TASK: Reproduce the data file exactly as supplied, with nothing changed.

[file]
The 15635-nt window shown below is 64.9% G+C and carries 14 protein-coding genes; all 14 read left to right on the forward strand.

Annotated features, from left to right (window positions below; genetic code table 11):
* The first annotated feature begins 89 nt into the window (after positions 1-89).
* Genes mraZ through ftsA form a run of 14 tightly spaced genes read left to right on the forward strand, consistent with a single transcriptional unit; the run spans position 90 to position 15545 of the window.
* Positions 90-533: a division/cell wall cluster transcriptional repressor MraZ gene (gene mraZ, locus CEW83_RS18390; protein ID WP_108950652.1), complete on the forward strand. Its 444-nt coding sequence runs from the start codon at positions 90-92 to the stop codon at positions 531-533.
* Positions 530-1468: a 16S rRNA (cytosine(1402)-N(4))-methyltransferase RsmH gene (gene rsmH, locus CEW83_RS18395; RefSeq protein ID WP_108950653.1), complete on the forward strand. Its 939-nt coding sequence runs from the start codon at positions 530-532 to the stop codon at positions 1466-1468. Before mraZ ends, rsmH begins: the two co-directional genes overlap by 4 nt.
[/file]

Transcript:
The 15635-nt window shown below is 64.9% G+C and carries 14 protein-coding genes; all 14 read left to right on the forward strand.

Annotated features, from left to right (window positions below; genetic code table 11):
* The first annotated feature begins 89 nt into the window (after positions 1-89).
* Genes mraZ through ftsA form a run of 14 tightly spaced genes read left to right on the forward strand, consistent with a single transcriptional unit; the run spans position 90 to position 15545 of the window.
* Positions 90-533: a division/cell wall cluster transcriptional repressor MraZ gene (gene mraZ, locus CEW83_RS18390; protein ID WP_108950652.1), complete on the forward strand. Its 444-nt coding sequence runs from the start codon at positions 90-92 to the stop codon at positions 531-533.
* Positions 530-1468: a 16S rRNA (cytosine(1402)-N(4))-methyltransferase RsmH gene (gene rsmH, locus CEW83_RS18395; RefSeq protein ID WP_108950653.1), complete on the forward strand. Its 939-nt coding sequence runs from the start codon at positions 530-532 to the stop codon at positions 1466-1468. Before mraZ ends, rsmH begins: the two co-directional genes overlap by 4 nt.